And as I type this tonight I see another underwear bombing has been foiled by the CIA.  Stay vigilant folks, just because I am paranoid doesn't mean they aren't still out to get us.

Note ** Hey sorry, just noticed this didn't auto publish at 7:30am today...I had it set for PM by accident, oops!

Friday, May 4, 2012

More nostalgic bits...

Nostalgic...for me.  Following up on yesterdays post about serving in Kuwait, found a bag of these the other day in the basement while looking for something...AAFES Pogs...

"Alf's back....in POG form!"...Millhouse, The Simpsons

The pog was a craze started back in the 90's with these cardboard disks kids collected to presumably play some type of game where they attempted to gain pogs from other players.  Like most fads it came and went quickly but the use of them by the Army Air Force Exchange Service (AAFES) continues to this day (to the best of my knowledge, if they have discontinued this practice please let me know in the comments) for the use in on base commerce.  When you would go to the PX and buy something with cash any change due you would be returned with one of these cardboard pogs.  They have the denomination the pog represents on one side and a picture on the other.  The idea was that the transportation of heavy bags of coins overseas would outweigh the actual cost of the coins themselves, so these were put in play to give troops something to use in lieu of coins in theater.  Once out of theater any remaining pogs could be used stateside or converted to cash at AAFES.  I, like some other folks, just threw them in a box when I got back to my hootch for the most part and brought them home as a souvenir.

Eagle Cash card

They tried to get rid of all cash transactions by also using an Eagle Cash card overseas, which is basically a pre-paid debit card that you tie into your bank account that is accepted by AAFES and other vendors on base.  You transfer funds to the card from your account on a terminal, and then use the card like you would a debit card in place of cash otherwise. If you lose it overseas you don't need to worry about someone on the other side of the globe from your (normal) home having your credit card number.   We were cautioned never to put large amounts of cash on it, just what we would need for a few days at a time.

Thursday, May 3, 2012

Dios MiO!

Once in a while I find myself amazed about how much a small thing may mean to someone else or in need.  Just something small and relatively insignificant can be something big when you may need it.  Just think how useful a paperclip can be when its needed (for things other than holding paper) and how ubiquitous it is otherwise.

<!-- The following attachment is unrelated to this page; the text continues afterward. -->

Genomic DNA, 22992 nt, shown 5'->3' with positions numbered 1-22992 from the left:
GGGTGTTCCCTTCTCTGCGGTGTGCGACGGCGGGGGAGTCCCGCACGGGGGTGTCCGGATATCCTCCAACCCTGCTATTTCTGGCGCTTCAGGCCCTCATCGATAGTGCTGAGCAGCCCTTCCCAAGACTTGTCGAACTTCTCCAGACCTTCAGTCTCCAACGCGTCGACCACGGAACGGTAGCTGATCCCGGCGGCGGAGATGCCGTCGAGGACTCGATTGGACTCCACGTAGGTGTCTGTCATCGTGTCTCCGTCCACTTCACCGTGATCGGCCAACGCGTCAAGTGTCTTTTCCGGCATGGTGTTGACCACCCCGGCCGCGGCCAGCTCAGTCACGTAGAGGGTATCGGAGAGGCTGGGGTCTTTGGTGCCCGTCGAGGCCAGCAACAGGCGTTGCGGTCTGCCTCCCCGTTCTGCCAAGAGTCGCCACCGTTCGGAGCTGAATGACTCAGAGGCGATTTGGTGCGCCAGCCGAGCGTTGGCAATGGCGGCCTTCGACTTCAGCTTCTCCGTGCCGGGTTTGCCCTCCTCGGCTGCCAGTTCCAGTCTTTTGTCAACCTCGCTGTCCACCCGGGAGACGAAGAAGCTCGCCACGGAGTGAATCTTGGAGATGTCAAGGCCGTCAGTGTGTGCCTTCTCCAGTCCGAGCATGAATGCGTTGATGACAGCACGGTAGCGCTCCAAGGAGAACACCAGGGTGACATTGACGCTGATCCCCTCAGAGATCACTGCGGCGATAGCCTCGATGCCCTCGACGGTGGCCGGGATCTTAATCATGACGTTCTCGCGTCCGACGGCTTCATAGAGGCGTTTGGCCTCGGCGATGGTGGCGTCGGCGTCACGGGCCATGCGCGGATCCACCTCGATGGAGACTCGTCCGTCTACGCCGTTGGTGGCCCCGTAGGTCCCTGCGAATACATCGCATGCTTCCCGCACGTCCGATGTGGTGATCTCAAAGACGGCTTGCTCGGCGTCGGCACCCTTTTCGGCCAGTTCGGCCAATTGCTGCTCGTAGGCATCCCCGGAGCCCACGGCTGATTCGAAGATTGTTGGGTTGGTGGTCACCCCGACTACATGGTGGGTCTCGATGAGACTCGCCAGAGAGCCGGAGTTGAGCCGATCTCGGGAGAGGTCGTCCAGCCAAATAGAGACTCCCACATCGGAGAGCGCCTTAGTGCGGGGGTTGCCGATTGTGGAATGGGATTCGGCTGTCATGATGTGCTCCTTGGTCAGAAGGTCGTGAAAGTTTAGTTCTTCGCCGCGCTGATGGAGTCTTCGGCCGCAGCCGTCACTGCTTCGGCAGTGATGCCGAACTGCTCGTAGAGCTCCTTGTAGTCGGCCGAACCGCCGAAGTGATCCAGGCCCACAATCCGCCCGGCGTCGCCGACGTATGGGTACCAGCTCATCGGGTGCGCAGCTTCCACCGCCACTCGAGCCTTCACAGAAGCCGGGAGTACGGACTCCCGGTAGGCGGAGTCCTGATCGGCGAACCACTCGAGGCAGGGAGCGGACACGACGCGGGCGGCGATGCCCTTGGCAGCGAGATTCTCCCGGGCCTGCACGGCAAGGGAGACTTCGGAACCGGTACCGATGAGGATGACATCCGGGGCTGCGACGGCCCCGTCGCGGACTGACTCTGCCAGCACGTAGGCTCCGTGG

Back in Kuwait it was drilled into our heads to drink water constantly.  Whether we worked outside or in an office (like yours truly), water was to be consumed as much as possible to avoid any type of dehydration in the arid heat which routinely went upwards of 120+ degrees!  An ample supply was provided in the form of bottles available from coolers at most every inside location on post as well as pallets that were placed so you could take as much as you wanted back to your hootch for later. Gatoraid and other sports drinks were also available, but with the added calories of drinking them, most of us "Pogue" types were better off leaving that stuff to the "athletes" in the field.

Drinking water stops "the dehydrations"...

I generally drank between 3 and 3 liters of water a day outside of what I would normally consume in liquids at meals.  I got to tell you though, drinking that much water is not easy. Thankfully the mess halls always had a ready supply of those little single use packets of Crystal Light on hand for you to grab and go to put in the water.

The Zone II dining facility at Camp Arifjan, Kuwait in full lunch hour swing...

These little packets were pretty handy and were easy to carry in a pocket.  You could literally grab about as many as you wanted at any mess hall over there out of boxes and boxes of them on a table at the rear of the facility as you walked out.  They really were great to have to make plain water more palatable, especially if it became lukewarm or hot if out in the sun. Unfortunately the packets were only made of plastic and could tear, come apart and make an occasional mess if left in pocket and came open during laundry.  They were, however, a better solution to help service members to drink water then forcing hydration alone.

Good stuff